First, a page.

It will be quite simple for the CDA's backers to return to the drawing board and write a new law that's somewhat narrower yet still exercises a significant chilling effect upon online speech. Don't be surprised if Son of CDA turns out to be harder to kill than its parent. Meanwhile, cousins of the CDA are proliferating at the state level, where legislatures are taking a crazy-quilt approach to regulating Internet expression.

Push backfire

We can be grateful that the highest court in the land recognizes that the Net is different from TV. Meanwhile, however, executives across the land are spending vast amounts of money to try to remake the Net into something more like TV -- whether by using "push" technologies to provide more broadcast-style content delivery or by devising "convergence" schemes to make digital TVs more like computers and network computers that are more like TVs.

If the convergence prophets get their wishes, and the Internet evolves into a TV-like mass-entertainment medium, don't be surprised if the legislatures and courts look more kindly on new CDA-like schemes to control what can be said online.

SurfWatch snafus

The availability of commercial "filtering" tools that allow individual users to block out Web sites known to contain porn, like SurfWatch and NetNanny, helped persuade the courts that the CDA was unnecessary. If people could shield themselves from undesirable content, who needed government intervention?

But these filters cause almost as many problems as they alleviate. They're as frustrating to install and use as most commercial software, they're not foolproof at filtering actual porn and they often block sites that offer health advice or debates on public policy that happen to include suspect keywords like "sex" or "rape." Meanwhile, rating systems that are supposed to help guide Net users away from content that might offend them are not yet widely in use and also subject to misuse.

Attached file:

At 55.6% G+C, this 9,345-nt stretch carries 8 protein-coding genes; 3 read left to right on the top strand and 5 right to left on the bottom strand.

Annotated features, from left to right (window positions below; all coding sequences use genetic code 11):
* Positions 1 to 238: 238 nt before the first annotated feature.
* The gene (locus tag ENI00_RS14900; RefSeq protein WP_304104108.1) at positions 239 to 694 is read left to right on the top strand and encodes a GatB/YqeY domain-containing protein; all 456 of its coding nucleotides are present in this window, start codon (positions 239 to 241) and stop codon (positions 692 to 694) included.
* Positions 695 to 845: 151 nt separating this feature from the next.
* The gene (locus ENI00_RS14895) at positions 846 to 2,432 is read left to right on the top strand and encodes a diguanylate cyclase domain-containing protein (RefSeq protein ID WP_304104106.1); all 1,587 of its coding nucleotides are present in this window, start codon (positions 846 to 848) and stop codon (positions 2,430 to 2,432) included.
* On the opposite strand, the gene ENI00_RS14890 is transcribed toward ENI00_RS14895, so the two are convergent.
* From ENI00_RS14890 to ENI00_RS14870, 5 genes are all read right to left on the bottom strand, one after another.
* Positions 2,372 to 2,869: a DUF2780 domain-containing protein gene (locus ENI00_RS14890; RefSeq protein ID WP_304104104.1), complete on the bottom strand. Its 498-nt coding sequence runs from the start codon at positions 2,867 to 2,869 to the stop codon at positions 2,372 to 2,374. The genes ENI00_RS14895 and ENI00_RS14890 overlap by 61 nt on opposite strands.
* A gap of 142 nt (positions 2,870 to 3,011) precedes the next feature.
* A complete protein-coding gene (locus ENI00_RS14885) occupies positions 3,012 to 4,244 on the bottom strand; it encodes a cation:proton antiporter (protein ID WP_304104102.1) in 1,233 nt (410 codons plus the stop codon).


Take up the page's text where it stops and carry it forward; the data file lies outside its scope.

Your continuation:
"Tools, not rules" is a great slogan. But lawmakers may never be happy with the kind of imperfect tools that the computer industry provides. When it comes to grandstanding issues like "protecting children from pornography," most politicians are absolutists. President Clinton, for his part, said in a statement released Thursday, "We can and must develop a solution for the Internet that is as powerful for the computer as the V-chip will be for the television." The defeat of the CDA, in other words, only means that efforts to control the Net will heat up on other fronts.

Headline hustles

If recent coverage is any indication, the Net may win its battle in court but lose its war in the media. While federal jurists are displaying a growing understanding of the nature of the Internet, newspapers, magazines and TV networks continue to demonize the online world as a den of druggies who will "seduce" your kids, or a "frontier" where prison inmates will steal your social security number to harass you. In the mainstream media, the standard shorthand to describe the CDA is now "the Net smut law," which is not only inaccurate but paints its opponents in a ludicrously unfair light.

It was a piece of awful journalism, Time's distorted and sensationalist "Cyberporn" cover story of 1995, that helped shape the hysterical climate in which the CDA first germinated. As long as the press continues to beat this drum, no Supreme Court decision, no matter how definitive, will be able to eliminate the specter of censorship.

By Scott Rosenberg

Salon co-founder Scott Rosenberg is director of He is the author of "Say Everything" and Dreaming in Code and blogs at